Be not the first by whom the new are tried,
Nor yet the last to lay the old aside.
- Alexander Pope
From An Essay on Criticism 
Yesterday marked the 323rd anniversary of the birth of Alexander Pope, the English poet and satirist. He was born on May 21, 1688 in London. The above quote by Pope brings forth a philosophy toward change in our lives. Although it was written in the 18th century, it is just as relevant in 2011 as it was then.
Change is an extremely important subject, dear readers, because it is something we must face constantly during the course of our lifetime. One thing that will never change, however, is that there will always be change. Like death and taxes, change is inevitable. Still, there are many questions. Should we embrace change quickly and accept it? Should we resist it if it appears intolerable and unacceptable to us? Can we just ease into it gently and slowly?
The serenity prayer asks for the courage to change the things we can and the wisdom to know the difference. This requires a great deal of fortitude because change can be very frightening, especially when our security is threatened. In a world of uncertainty, we take comfort in continuity. We cling to the familiar. They serve as our anchor and our shield.
Sometimes change comes upon us unexpectedly, like a thief in the night. It can be a sudden illness or death. It can be divorce or serious financial problems. Perhaps it is adjusting to the birth of a new child or moving to a new city. In these situations, we are forced to take action and adjust to new circumstances. We have to make quick decisions and we find ourselves unprepared. Some of us just find it it easier to adapt to change better than others.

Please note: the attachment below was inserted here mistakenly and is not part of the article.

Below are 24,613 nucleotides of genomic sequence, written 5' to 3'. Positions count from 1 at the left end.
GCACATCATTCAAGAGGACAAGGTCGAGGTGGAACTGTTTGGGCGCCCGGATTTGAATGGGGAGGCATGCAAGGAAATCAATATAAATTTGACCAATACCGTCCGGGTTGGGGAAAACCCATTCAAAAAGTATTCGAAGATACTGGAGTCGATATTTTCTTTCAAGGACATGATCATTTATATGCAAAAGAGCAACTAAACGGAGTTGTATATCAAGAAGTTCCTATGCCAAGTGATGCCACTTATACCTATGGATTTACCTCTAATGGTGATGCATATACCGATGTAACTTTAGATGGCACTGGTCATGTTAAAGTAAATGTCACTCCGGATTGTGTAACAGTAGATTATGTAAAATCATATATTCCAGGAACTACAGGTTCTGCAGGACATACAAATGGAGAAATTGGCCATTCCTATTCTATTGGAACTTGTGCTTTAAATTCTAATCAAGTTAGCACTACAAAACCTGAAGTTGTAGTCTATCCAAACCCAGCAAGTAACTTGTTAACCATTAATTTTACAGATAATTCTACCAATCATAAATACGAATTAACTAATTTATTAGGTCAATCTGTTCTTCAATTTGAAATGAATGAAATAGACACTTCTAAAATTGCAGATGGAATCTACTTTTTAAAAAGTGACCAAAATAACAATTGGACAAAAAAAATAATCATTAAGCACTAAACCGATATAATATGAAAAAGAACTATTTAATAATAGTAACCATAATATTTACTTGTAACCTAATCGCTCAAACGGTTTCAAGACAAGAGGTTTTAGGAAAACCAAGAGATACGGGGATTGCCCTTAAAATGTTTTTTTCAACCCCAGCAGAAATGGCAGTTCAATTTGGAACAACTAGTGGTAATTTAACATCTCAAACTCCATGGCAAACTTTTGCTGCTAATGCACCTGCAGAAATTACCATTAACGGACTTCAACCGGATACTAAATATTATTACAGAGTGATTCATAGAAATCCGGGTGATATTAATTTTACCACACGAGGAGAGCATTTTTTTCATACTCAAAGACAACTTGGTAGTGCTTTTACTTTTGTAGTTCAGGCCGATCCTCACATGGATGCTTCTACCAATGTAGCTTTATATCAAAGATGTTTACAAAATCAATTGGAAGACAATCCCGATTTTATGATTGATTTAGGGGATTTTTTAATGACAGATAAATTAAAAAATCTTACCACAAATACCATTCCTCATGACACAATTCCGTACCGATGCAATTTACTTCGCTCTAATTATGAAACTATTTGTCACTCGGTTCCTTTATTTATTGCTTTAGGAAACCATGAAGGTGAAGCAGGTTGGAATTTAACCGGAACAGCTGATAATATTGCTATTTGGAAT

Sometimes we chose change. We toss the dice and take a risk. It may not work out but we feel we have to make the effort or we'll remain in a terrible rut. Often change is irreversible. There is no turning back and we have to live with our decision.
Number 16 doesn't pretend to have all the answers to the complexities of life, but here are some thoughts and ruminations about change to give you some perspective.
QUOTATIONS ON CHANGE
The unripe grape, the ripe, and the dried. All things are changes, not into nothing, but into that which is not at present.
- Marcus Aurelius (A.D. 121-180), Roman emperor
Change is inevitable - except from a vending machine.
Robert C. Gallagher
After you've done a thing the same way for two years, look it over carefully. After five years, look at it with suspicion.. And after ten years, throw it away and start all over.
- Alfred Edward Perlman
From the New York Times, July 3, 1958
All conservatism is based upon the idea that if you leave things along you leave them as they are. But you do not. If you leave a thing alone you leave it to a torrent of change.
- Gilbert Keith Chesterton (1874-1936)
From Orthodoxy 
Change is not made without inconvenience, even from worse to better.
- Richard Hooker, as quoted in the preface of Samuel Johnson's A Dictionary of the English Language 
There is a certain relief in change, even though it be from bad to worse . . .it is often a comfort to shift one's position and be bruised in a new place.
- Washington Irving (1783-1859), American writer
From Tales of a Traveller 
All great changes are irksome to the human mind, especially those which are attended with great dangers and uncertain effects.
- John Adams (1735-1826)
Letter to James Warren [April 22, 1776]
When it is not necessary to change, it is necessary not to change.
- Lucius Cary, Lord Falkland (1610-1643)
English royalist politician, speech, 1641
He who rejects change is the architect of decay. The only human institution which rejects progress is the cemetery.
- Harold Wilson (1916-1995), British politician
There are three things which the public will always clamour for, sooner or later: namely, novelty, novelty, novelty.
- Thomas Hood (1799-1845), English poet and humorist
Announcement of Comic Annual for 1836 in 'Quote . . .Unquote' newsletter January 2001
Change is inevitable in a progressive country. Change is constant.
- Benjamin Disraeli (1804-1881), British Tory statesman and novelist:
speech at Edinburgh, October 29, 1867
The bamboo that bends is stronger than the oak that resists.
- Japanese proverb
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